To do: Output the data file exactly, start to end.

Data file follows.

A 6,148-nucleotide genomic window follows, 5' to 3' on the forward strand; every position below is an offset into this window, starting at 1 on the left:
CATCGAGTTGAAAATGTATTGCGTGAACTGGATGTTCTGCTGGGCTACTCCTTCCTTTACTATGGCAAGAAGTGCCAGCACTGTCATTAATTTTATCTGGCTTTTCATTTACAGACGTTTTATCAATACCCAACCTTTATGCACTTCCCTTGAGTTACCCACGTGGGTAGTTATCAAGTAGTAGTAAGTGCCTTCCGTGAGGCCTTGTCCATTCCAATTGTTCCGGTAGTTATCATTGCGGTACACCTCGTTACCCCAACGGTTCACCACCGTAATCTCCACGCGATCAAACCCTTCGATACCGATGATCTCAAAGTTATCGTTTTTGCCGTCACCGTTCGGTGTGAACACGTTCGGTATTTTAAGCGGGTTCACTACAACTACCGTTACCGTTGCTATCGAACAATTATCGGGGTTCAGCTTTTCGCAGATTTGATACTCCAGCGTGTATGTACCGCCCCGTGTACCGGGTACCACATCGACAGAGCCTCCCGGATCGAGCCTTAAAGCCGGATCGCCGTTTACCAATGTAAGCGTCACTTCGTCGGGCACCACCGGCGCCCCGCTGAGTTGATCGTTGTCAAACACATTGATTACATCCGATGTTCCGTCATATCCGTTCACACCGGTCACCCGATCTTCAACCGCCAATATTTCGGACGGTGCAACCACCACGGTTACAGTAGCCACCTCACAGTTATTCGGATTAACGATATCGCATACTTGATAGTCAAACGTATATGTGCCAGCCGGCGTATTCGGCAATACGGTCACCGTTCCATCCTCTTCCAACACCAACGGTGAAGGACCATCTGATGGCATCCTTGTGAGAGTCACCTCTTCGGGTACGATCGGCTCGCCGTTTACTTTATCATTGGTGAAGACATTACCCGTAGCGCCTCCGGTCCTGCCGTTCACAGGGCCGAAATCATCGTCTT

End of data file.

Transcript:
A 6,148-nucleotide genomic window follows, 5' to 3' on the forward strand; every position below is an offset into this window, starting at 1 on the left:
CATCGAGTTGAAAATGTATTGCGTGAACTGGATGTTCTGCTGGGCTACTCCTTCCTTTACTATGGCAAGAAGTGCCAGCACTGTCATTAATTTTATCTGGCTTTTCATTTACAGACGTTTTATCAATACCCAACCTTTATGCACTTCCCTTGAGTTACCCACGTGGGTAGTTATCAAGTAGTAGTAAGTGCCTTCCGTGAGGCCTTGTCCATTCCAATTGTTCCGGTAGTTATCATTGCGGTACACCTCGTTACCCCAACGGTTCACCACCGTAATCTCCACGCGATCAAACCCTTCGATACCGATGATCTCAAAGTTATCGTTTTTGCCGTCACCGTTCGGTGTGAACACGTTCGGTATTTTAAGCGGGTTCACTACAACTACCGTTACCGTTGCTATCGAACAATTATCGGGGTTCAGCTTTTCGCAGATTTGATACTCCAGCGTGTATGTACCGCCCCGTGTACCGGGTACCACATCGACAGAGCCTCCCGGATCGAGCCTTAAAGCCGGATCGCCGTTTACCAATGTAAGCGTCACTTCGTCGGGCACCACCGGCGCCCCGCTGAGTTGATCGTTGTCAAACACATTGATTACATCCGATGTTCCGTCATATCCGTTCACACCGGTCACCCGATCTTCAACCGCCAATATTTCGGACGGTGCAACCACCACGGTTACAGTAGCCACCTCACAGTTATTCGGATTAACGATATCGCATACTTGATAGTCAAACGTATATGTGCCAGCCGGCGTATTCGGCAATACGGTCACCGTTCCATCCTCTTCCAACACCAACGGTGAAGGACCATCTGATGGCATCCTTGTGAGAGTCACCTCTTCGGGTACGATCGGCTCGCCGTTTACTTTATCATTGGTGAAGACATTACCCGTAGCGCCTCCGGTCCTGCCGTTCACAGGGCCGAAATCATCGTCTT